The other main question before the Court related only to the Carr brothers. They argued, and the Kansas Supreme Court agreed, that holding a joint sentencing hearing to decide whether either or both of them should be sentenced to death violated their Eighth Amendment right to an individualized sentencing determination. In essence, this boils down to an argument that each brother was prejudiced by having his fate considered at the same time as the other’s: Reginald asserted that Jonathan had introduced evidence that made him look bad (for example, by depicting Reginald as a negative influence on Jonathan), while Jonathan argued that the joint hearing created too much of a risk that the jurors would not be able to consider him separately from Reginald, whose own expert witness characterized him as a sociopath.
Citing all of the evidence presented both at trial and sentencing, the Court didn’t simply reject the Carr brothers’ argument, but dismissed it as “beyond the pale.” The jurors were instructed to consider the two brothers separately, the Court stressed, and there is no reason to believe that they didn’t follow that instruction. And in any event, the Court added, joint proceedings are “not only permissible but are often preferable” in cases that, like this one, stem from “a single chain of events,” because they allow the jury to assign responsibility for the crimes more fairly. In an almost incredulous tone, the opinion suggested that, in light of the “almost inconceivable cruelty and depravity” of the brothers’ crimes, it is “beyond reason to think that the jury’s death verdicts were caused by the identification of Reginald as the ‘corrupter’ or of Jonathan as the ‘corrupted.’”
The Court made quick work of a challenge, raised by Gleason, to its authority to review the cases at all. Gleason had contended that, because the Kansas Supreme Court rulings vacating his death sentence and those of the Carr brothers had relied on Kansas (rather than federal) law, the U.S. Supreme Court lacked jurisdiction to hear the case. “The Kansas Supreme Court’s opinion,” the Court ruled, “leaves no room for doubt that it was relying on the Federal Constitution.” In her solo dissent, Sotomayor countered that in throwing out the death sentences the Kansas Supreme Court “has not violated any federal constitutional right” and suggested that the Court’s decision to review the case amounted, in effect, to meddling with the state’s affairs. “By placing a thumb on the scale against a State adopting—even as a matter of state law—procedural protections the Constitution does not require,” Sotomayor asserted, “the Court risks turning the Federal Constitution into a ceiling, rather than a floor, for the protection of individual liberties.” Scalia and the Court retorted that, “when the Kansas Supreme Court time and again invalidates death sentences because it says the Federal Constitution requires it, ‘review by this Court, far from undermining state autonomy, is the only possible way to vindicate it.’”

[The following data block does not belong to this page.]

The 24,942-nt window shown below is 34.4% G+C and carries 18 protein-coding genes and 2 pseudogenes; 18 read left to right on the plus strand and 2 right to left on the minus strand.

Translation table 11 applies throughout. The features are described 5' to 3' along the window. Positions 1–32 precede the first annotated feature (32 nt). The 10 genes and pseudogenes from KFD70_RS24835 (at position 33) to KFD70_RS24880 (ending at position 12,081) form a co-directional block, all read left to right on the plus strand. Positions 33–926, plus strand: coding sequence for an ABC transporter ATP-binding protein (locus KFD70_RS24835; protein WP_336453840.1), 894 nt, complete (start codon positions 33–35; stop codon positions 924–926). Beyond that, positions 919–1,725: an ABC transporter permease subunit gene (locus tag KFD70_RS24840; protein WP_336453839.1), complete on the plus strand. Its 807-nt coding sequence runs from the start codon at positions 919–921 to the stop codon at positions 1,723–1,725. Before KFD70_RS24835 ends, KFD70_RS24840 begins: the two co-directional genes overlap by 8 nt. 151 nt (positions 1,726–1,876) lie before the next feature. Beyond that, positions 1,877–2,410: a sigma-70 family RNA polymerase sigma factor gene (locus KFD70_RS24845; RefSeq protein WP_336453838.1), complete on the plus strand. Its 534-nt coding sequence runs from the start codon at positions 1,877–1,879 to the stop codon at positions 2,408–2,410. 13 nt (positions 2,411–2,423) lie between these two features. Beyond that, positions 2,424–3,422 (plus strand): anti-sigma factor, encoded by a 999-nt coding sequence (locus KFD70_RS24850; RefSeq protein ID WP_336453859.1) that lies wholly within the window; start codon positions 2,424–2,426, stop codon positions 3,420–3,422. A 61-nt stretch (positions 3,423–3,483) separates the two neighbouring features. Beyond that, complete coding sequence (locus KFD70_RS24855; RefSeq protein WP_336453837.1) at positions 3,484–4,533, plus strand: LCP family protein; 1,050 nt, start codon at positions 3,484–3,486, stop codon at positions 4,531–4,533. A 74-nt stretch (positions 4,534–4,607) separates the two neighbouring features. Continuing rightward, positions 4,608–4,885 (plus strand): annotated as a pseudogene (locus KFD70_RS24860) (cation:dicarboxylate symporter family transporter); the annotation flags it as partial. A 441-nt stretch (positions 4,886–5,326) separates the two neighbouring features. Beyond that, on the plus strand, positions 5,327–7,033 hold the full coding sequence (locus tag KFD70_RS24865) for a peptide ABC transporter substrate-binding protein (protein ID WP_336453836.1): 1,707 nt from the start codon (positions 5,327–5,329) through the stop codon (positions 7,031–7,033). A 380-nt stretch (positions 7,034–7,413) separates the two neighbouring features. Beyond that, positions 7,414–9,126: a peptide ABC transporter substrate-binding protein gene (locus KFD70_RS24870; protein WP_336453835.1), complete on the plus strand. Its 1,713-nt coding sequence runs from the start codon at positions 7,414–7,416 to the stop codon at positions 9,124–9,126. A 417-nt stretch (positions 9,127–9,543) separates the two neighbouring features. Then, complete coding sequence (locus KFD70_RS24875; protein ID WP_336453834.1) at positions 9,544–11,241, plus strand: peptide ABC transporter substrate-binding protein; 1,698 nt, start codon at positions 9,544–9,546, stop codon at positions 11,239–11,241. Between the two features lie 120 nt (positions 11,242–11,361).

In a press release reacting to today’s ruling, Kansas Attorney General Derek Schmidt indicated that the cases “will now return to the Kansas Supreme Court, which will determine whether additional proceedings are necessary.” And although this round of the larger debate within the Court over the death penalty lacked the fireworks that we have come to expect, the relative calm probably stems from the fact that the Justices were considering procedural issues that don’t go to the heart of the death penalty, in a set of cases that involve unusually brutal crimes and come from a state supreme court that at least some Justices regard as overly solicitous to inmates. Many future cases are sure not to be so harmonious.